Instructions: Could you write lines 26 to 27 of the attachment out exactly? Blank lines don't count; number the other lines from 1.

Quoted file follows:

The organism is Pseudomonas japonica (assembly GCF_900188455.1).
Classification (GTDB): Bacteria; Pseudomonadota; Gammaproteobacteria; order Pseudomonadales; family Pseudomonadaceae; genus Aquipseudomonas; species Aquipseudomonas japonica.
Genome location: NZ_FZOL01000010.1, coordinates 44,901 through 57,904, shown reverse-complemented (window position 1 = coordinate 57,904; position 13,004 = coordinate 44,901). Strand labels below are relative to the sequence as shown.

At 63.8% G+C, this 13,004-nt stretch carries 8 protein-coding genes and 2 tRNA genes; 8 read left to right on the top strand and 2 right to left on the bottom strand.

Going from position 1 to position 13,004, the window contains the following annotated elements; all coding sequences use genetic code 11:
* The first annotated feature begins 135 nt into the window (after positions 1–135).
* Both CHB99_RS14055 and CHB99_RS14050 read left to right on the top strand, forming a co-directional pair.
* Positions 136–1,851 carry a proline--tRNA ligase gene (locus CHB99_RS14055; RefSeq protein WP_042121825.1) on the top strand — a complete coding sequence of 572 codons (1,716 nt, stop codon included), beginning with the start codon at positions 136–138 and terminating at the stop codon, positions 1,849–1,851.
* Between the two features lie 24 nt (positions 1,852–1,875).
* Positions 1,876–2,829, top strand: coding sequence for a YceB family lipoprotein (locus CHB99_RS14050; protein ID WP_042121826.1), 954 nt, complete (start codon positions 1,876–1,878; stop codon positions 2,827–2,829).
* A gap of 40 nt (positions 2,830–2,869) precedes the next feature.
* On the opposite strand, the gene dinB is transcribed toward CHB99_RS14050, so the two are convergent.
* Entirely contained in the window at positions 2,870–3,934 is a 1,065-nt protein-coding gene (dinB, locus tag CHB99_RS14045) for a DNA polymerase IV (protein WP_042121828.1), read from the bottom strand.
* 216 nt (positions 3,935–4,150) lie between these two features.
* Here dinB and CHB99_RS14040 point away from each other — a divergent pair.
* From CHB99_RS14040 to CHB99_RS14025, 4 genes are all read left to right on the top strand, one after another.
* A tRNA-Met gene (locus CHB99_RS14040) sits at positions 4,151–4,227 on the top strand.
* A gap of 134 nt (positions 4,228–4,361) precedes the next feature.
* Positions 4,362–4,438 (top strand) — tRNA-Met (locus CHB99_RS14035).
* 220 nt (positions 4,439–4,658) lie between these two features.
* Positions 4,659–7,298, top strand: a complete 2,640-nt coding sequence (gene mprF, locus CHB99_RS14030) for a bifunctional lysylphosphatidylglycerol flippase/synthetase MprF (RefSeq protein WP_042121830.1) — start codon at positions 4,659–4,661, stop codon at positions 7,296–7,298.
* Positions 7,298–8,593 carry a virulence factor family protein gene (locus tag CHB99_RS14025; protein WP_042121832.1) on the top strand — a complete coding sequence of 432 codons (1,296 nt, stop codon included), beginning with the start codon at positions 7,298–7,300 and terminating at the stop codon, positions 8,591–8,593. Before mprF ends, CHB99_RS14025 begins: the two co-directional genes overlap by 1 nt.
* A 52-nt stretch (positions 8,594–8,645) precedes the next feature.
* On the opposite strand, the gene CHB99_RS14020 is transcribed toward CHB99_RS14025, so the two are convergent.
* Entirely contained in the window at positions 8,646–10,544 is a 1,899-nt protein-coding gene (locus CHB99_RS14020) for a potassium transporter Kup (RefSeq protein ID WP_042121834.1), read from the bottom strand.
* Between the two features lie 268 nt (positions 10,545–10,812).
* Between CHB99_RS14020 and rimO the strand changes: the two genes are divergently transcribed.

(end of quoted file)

* Between the two features lie 268 nt (positions 10,545–10,812).
* Between CHB99_RS14020 and rimO the strand changes: the two genes are divergently transcribed.